As Elections Near, Iranian Women Stage Protest

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Iranian women take part in a protest in front of the Tehran University in Tehran June 12, 2005.

Iranian women take part in a protest in front of the Tehran University in Tehran June 12, 2005. Reuters hide caption

itoggle caption Reuters

Hundreds of Iranian women protested against gender discrimination, just five days before the country holds presidential elections. The demonstrations came as several people died in a series of explosions.

STEVE INSKEEP, host:

This is MORNING EDITION from NPR News. I'm Steve Inskeep.

RENEE MONTAGNE, host:

And I'm Renee Montagne.

Several people were killed in Iran yesterday when a series of explosions rocked two cities. Hardest hit was Ahvas in the south near the border with Iraq. Tehran was also a target in what's described as the worst outbreak of political violence in years there. Iranian officials said the attackers were seeking to disrupt this Friday's presidential elections. Political dissent in Iran usually takes the form of unauthorized demonstrations. This was the case yesterday when hundreds of women marched through Tehran protesting gender discrimination. NPR's Ivan Watson reports from the Iranian capital.

IVAN WATSON reporting:

Iran is just days from presidential elections, but the questions on the streets isn't so much who are you voting for but will you even go to the polls. There is widespread dissatisfaction with the appointed clerics that rule this country and many Iranians have threatened to boycott election day in protest. It's in this political climate that women's rights activists announced they would organize a street protest against gender discrimination yesterday without permission from the authorities. They were met by scores of police.

(Soundbite of whistle)

Unidentified Man #1: (Foreign language spoken)

WATSON: The police set up a perimeter on a crowded street in central Tehran and physically prevented people from joining the rally. When they began swinging their clubs at pedestrians, the street erupted in boos of disgust.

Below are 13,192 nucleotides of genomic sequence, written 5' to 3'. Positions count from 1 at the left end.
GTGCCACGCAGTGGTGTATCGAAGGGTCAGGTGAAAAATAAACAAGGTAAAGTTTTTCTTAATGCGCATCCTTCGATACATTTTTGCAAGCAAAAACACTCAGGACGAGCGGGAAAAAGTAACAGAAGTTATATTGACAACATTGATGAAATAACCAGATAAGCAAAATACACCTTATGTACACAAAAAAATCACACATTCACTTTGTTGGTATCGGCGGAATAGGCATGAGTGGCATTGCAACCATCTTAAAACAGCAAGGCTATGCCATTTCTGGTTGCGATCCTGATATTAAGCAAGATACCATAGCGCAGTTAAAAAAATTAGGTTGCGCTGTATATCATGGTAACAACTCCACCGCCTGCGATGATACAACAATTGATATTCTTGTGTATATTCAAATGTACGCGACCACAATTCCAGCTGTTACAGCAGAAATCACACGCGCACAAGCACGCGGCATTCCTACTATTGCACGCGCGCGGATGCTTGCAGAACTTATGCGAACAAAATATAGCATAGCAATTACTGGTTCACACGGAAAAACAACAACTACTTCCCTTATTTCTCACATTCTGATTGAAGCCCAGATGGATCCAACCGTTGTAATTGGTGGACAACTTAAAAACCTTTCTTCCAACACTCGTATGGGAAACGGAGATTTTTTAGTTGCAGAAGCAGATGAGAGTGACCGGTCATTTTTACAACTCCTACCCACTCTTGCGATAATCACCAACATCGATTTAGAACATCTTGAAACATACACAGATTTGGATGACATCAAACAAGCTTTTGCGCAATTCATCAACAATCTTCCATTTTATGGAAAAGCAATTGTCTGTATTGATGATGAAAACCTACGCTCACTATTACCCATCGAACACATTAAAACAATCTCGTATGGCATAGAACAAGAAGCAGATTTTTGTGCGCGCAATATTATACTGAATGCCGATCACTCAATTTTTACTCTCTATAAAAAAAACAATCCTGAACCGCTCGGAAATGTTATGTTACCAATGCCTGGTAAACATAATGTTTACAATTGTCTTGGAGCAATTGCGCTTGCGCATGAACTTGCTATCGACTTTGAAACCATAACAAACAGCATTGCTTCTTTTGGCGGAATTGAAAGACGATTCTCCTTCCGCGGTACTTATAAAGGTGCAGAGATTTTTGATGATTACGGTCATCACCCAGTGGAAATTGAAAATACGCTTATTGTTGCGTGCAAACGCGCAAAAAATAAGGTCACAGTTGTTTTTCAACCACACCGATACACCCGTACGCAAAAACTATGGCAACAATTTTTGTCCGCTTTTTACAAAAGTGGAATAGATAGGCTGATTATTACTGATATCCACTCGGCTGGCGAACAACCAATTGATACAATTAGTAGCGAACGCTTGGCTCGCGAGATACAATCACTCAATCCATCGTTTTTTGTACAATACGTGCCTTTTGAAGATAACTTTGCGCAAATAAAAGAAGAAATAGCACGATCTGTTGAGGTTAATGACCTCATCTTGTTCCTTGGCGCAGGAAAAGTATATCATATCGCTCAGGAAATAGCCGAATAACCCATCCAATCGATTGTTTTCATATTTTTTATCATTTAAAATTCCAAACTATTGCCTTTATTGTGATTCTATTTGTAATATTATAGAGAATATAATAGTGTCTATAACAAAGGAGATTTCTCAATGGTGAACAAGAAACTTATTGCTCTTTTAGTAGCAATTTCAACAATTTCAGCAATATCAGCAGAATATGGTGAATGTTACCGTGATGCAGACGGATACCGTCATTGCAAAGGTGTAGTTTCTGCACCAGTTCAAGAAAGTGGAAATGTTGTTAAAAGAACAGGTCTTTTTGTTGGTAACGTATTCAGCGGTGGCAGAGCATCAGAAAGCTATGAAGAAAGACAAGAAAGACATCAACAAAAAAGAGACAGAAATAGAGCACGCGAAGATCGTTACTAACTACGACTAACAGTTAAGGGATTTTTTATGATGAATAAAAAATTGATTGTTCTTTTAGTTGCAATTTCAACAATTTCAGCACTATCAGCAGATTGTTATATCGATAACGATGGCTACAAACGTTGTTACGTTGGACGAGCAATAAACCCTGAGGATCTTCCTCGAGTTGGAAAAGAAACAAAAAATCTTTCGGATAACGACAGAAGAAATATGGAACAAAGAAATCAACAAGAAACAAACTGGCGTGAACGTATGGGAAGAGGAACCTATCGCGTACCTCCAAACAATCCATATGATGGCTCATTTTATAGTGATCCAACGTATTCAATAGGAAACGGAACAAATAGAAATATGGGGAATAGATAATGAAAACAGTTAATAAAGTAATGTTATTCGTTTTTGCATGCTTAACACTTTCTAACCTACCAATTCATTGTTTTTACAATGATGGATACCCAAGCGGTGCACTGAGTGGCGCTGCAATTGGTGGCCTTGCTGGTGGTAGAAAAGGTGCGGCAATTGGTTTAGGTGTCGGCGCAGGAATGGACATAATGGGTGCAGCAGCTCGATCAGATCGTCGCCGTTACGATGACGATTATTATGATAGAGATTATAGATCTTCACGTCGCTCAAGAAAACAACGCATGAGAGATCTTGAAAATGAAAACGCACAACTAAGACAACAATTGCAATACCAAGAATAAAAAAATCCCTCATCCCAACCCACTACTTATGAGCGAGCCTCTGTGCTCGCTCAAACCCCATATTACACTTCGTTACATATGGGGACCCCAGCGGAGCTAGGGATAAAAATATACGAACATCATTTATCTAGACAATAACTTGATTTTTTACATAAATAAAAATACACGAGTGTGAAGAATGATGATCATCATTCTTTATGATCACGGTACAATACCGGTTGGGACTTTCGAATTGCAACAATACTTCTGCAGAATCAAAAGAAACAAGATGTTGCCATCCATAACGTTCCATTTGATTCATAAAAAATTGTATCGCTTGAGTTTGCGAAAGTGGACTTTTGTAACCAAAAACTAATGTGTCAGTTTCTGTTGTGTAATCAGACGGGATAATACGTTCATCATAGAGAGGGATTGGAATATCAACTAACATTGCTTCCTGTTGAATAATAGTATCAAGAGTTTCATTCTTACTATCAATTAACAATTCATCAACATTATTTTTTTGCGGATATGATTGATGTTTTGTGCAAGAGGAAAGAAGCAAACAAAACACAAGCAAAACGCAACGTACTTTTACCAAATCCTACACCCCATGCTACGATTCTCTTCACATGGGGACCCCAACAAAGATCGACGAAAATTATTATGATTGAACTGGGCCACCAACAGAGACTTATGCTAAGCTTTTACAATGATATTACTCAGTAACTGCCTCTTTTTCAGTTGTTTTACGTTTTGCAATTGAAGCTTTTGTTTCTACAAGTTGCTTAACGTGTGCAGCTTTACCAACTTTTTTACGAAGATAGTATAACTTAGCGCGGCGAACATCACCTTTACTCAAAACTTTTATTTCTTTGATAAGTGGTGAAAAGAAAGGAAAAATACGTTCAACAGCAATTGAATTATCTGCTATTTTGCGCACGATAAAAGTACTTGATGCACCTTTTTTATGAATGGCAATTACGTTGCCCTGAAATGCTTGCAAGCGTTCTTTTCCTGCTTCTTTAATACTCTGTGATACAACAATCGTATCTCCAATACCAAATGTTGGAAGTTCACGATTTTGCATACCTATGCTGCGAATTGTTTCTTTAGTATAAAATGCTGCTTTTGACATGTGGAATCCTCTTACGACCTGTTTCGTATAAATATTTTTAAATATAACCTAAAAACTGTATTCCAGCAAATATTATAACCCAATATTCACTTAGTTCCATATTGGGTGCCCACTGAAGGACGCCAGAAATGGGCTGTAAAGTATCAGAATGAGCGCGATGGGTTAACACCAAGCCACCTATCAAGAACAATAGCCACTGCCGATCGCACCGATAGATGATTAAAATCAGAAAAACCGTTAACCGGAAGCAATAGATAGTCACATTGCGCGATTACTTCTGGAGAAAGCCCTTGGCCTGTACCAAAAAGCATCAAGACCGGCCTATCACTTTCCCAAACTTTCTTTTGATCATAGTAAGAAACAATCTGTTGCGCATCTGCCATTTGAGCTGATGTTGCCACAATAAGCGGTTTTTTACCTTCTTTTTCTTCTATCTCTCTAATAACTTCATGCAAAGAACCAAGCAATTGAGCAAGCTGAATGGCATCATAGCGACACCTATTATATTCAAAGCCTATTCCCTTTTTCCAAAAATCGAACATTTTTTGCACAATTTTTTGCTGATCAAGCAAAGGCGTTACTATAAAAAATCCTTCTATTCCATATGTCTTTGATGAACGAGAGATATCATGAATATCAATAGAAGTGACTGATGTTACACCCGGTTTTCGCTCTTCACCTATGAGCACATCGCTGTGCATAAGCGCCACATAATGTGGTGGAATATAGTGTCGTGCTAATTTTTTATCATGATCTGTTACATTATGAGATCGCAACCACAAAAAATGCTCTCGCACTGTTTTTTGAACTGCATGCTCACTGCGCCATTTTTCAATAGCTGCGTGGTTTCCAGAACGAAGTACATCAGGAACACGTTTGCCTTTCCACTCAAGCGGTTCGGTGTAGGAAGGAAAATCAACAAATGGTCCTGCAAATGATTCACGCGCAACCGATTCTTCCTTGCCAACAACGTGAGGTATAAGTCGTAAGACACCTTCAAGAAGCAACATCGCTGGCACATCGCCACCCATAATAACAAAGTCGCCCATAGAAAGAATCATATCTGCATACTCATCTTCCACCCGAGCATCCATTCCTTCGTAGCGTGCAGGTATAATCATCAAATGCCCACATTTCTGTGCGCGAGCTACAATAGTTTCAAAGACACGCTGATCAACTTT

(Soundbite of protesters)

WATSON: Several people were beaten and detained. One furious man turned to a foreign reporter and said the Iranian authorities were worse than Hitler. For some here, a visiting Hollywood actor became an unlikely symbol of hope. A distraught middle-aged woman approached Sean Penn to say she'd seen police beat and drag away two women.

Unidentified Woman #1: Mr. Penn...

Unidentified Man #3: (Foreign language spoken)

Unidentified Woman #1: ...please, they want you to write the truth.

WATSON: Penn's reporting trip to Iran to cover the elections has made front-page news here this week, but the actor said police took away his camera and journalistic credentials when he tried to attend the demonstration.

Unidentified Woman #2: They took your camera?

Mr. SEAN PENN (Actor): Yeah, my video camera.

Unidentified Woman #1: Mister, now I want you to write the whole truth.

WATSON: Despite threats and intimidation, a core group of several hundred defiant women pushed through the police lines and gathered in front of the gates of Tehran University. There, surrounded by police, they sat on the sidewalk dressed in black chadors, overcoats and shawls, chanting for freedom and an end to discrimination against women.

(Soundbite of demonstration)

Unidentified Woman #3: (Foreign language spoken) So follow me. (Foreign language spoken)

WATSON: Last month, the clerics on Iran's Guardian Council disqualified more than 80 women from running for president because of their gender. The constitution also states that the value of a woman's life and her testimony in court is half that of a man and wives cannot travel without their husbands' permission. One of the protesters yesterday was a doctor who only gave her first name, Mirjan(ph).

MIRJAN (Doctor): We are here to prove that we Iranian women want to be equal to the men. We are almost half of this country and we do not want to just continue like this. We are suffering, our country, our everything. Our continent is so bad. We are suffering any political issue here.

WATSON: Several plain-clothed security officers were among the crowd carefully videotaping demonstrators, but in the end, authorities allowed the women to chant and wave their protest signs for more than an hour before they peacefully dispersed.

(Soundbite of demonstration)

WATSON: Organizers said they wanted to capitalize yesterday on the fact that authorities have held back from cracking down on public demonstrations in the run-up to Friday's presidential election. Last week, several dozen women broke a quarter-century ban on female sports spectators when they successfully forced their way into a stadium to attend a national soccer game. Though yesterday's protest pushed the boundaries yet again, some demonstrators expressed disappointment at its small size. Since 1999, student activists have led much larger opposition rallies which were then violently crushed by supporters of the ruling clerics. Ivan Watson, NPR News, Tehran.

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